The Advent post-a-day gig here @ Roses in the Rubble covered quite a few carols and music compilations because Virginia, your humble blogger, loves music, especially Christmas music. For Lent we don’t seem to focus so much on music, except preparing glorious Easter anthems, hymns & songs of rejoicing. But this Lent, there’s a compilation that totally enters into the spirit of things..
“Above Earth’s Lamentation” by Sarah Hart. To be honest, my sister gave it as a Christmas present, but I didn’t really start listening until a few weeks ago. Since then, it’s been on permanent replay (accompanying the production of many of these Lenten blog posts.)
I delayed listening because the title includes “Lamentation” — I tend to look for not-so-melancholy tunes & have played another giftie upbeat Sarah Hart CD “The Give & Keep” lots since Christmas. But, this Lamentation compilation is not “Psycho Sarah” (as my brother dubbed Sarah McLachlan for the many melancholy CDs he endured while staying 4 months with me in the Middle East : ) No, this Lamentation compilation is something entirely different all-together.
It just flows. Each song is part of the whole… a contemplative exercise in music that takes our hearts into sorrow, into the valleys, along the cliffs of faith, through the forges of forgiveness and up the mountain –all the while encountering the Light of Christ.
Have to confess I don’t usually let things flip over & over into a replay loop — (Norah Jones “Come Away with Me” an exception when stressed) — but this seems anointed, powerfully so.
…And I believe Sarah Hart is totally anointed by God. Not just her (considerable) gift of music, but as a person of faith. Last November my sister & I heard her sing & lead worship at a women’s conference in Richmond. Beautiful singing, to be sure. But, as we got started she randomly asked us to sing, “You are My Sunshine.” Remember that old song? “You are my sunshine, my only sunshine, you make me happy when skies are gray, you’ll never know dear, how much i love you, so don’t take my sunshine away..” Or something like that. Anyhoooo, kinda random!?! Then at lunch, Cindy & I sat with some ladies from Va. Beach. Turns out, the mother absolutely bawled during that song because it had very special meaning for her brother whom she had taken care of, but who had just passed (they sang that song at his funeral.) She was so glad she came that day (when her daughter had to practically drag her, so they said.)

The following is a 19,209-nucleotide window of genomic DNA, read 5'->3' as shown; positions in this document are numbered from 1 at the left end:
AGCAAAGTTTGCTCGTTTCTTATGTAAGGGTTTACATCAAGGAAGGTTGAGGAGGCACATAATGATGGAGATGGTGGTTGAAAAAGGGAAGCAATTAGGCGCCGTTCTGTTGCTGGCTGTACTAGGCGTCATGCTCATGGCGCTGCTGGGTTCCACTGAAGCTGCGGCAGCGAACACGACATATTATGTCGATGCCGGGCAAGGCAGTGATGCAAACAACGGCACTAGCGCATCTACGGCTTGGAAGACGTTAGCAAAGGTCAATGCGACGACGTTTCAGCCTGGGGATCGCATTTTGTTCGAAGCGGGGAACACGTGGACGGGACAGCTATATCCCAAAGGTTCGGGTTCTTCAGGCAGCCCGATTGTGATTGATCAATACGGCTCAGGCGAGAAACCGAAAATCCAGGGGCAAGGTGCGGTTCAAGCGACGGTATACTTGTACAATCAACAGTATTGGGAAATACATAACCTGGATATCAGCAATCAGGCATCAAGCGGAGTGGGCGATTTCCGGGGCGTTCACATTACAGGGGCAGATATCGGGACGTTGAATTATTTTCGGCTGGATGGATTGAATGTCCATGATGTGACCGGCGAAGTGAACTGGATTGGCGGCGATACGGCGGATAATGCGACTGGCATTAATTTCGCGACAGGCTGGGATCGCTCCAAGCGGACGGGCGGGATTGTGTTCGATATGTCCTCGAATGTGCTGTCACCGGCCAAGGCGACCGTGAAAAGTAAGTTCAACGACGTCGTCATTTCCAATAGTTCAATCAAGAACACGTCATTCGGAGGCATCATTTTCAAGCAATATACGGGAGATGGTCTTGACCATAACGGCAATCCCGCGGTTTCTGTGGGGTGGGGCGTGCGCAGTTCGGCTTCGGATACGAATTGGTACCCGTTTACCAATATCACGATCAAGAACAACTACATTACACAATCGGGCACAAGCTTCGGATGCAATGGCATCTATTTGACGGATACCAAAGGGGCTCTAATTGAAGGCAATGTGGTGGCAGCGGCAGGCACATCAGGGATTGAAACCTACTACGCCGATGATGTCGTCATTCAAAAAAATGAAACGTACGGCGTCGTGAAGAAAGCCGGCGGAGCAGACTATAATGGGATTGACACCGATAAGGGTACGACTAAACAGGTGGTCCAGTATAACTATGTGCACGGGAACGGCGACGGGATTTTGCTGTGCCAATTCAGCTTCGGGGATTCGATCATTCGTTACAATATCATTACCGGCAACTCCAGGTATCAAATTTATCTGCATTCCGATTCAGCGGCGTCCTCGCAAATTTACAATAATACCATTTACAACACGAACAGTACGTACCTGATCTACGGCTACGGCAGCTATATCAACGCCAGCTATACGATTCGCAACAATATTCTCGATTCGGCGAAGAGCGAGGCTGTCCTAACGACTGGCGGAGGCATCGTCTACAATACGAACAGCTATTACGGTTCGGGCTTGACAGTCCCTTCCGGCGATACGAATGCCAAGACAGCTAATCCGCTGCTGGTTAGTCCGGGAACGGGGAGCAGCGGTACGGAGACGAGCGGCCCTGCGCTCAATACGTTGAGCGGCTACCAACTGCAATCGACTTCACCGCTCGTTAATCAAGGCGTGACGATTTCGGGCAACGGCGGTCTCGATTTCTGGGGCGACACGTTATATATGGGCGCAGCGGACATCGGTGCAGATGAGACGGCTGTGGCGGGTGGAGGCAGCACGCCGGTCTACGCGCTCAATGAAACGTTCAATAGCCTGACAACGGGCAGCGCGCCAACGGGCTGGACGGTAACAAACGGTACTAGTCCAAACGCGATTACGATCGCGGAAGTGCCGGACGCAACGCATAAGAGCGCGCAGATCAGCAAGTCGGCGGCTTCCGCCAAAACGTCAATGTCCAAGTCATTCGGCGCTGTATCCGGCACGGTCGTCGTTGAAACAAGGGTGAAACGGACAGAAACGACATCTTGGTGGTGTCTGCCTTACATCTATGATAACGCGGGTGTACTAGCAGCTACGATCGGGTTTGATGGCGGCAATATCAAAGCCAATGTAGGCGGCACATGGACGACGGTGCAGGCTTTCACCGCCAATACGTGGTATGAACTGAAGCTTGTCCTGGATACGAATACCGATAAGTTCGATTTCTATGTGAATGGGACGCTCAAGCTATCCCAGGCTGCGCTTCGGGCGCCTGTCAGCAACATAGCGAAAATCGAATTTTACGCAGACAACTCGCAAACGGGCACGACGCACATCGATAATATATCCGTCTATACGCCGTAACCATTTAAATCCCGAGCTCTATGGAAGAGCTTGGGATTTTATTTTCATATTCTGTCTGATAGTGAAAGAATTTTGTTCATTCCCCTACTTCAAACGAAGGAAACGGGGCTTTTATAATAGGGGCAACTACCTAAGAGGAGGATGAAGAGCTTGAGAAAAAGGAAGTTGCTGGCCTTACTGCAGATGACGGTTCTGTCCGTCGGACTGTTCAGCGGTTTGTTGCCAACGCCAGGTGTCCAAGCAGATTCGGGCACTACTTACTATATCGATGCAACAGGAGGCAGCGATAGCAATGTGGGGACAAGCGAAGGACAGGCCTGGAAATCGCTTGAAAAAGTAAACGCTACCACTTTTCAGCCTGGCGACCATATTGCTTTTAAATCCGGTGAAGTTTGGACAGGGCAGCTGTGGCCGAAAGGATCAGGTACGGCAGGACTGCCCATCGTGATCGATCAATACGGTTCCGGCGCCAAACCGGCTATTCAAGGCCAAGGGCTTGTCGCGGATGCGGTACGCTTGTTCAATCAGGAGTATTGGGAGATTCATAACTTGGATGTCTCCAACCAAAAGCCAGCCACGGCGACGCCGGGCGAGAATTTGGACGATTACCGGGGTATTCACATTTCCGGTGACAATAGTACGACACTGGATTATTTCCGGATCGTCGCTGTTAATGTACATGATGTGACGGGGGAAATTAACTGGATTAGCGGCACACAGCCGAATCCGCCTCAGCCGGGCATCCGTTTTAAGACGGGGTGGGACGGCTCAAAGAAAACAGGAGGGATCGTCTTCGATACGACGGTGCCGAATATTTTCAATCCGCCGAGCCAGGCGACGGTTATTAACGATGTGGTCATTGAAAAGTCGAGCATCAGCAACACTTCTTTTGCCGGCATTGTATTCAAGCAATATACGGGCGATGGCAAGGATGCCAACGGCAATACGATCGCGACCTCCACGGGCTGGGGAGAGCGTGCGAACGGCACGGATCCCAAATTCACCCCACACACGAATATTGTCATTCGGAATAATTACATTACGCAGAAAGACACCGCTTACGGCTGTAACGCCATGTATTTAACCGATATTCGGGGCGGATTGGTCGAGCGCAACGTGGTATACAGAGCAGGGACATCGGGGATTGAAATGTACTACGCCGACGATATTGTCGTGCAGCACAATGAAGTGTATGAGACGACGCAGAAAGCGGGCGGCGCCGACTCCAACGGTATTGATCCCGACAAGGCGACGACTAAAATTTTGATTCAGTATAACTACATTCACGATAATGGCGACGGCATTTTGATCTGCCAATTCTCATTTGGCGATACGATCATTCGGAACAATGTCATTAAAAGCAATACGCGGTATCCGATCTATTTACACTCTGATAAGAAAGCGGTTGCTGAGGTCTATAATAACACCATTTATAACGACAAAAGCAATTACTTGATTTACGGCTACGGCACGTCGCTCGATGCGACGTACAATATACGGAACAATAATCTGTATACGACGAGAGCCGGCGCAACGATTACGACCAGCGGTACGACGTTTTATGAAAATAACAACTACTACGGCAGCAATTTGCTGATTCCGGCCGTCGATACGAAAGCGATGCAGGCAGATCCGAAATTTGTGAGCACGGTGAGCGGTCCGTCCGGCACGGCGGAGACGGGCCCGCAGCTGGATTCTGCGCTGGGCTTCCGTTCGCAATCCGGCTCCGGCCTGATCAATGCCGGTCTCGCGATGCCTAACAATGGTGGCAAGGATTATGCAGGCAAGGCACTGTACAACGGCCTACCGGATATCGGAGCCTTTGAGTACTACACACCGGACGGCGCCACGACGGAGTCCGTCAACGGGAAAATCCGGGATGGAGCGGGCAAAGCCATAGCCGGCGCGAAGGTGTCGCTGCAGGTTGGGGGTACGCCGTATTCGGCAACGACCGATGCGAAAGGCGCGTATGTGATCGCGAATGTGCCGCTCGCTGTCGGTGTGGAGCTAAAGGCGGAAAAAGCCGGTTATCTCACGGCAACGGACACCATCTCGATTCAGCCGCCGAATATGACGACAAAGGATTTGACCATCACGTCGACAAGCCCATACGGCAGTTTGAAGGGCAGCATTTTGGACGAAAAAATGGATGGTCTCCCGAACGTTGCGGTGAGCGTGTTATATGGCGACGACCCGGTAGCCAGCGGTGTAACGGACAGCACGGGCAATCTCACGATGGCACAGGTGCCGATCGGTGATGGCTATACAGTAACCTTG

Holy Spirit leading. How did Sarah Hart know that song would touch someone’s heart? Methinks she not only sings, she prays… & if you read her lyrics, she must pray LOTS!
Too many amazing songs to pick just one, but here are lyrics from a meaningful fav, “Come, Ye Disconsolate,” based on a poem by Sir Thomas Moore:
Come, ye disconsolate, where’er ye languish,
Come to the mercy seat, fervently kneel.
Here bring your wounded hearts, here tell your anguish;
Earth has no sorrow that heaven cannot heal.
Joy of the desolate, light of the straying,
Hope of the penitent, fadeless and pure!
Here speaks the Comforter, tenderly saying,
“Earth has no sorrow that Heaven cannot cure.”
Here see the Bread of Life, see waters flowing
Forth from the throne of God, pure from above.
Come to the feast of love; come, ever knowing
Earth has no sorrow but heaven can remove.
If you have a chance to check out this compilation, methinks you might be blessed especially if you are walking, or have walked, through a few valleys… of if you would like something contemplative for Lent.
grace, peace & inspirational (Lenten-ish) music
Virginia : )
p.s. You can check out Sarah Hart’s website by clicking here. If you want to see her perform in St. Peter’s Square for Pope Francis (& bunches of other folks0 you can watch a YouTube video by clicking here: www.youtube.com/watch?v=kHyAhJD_Vvo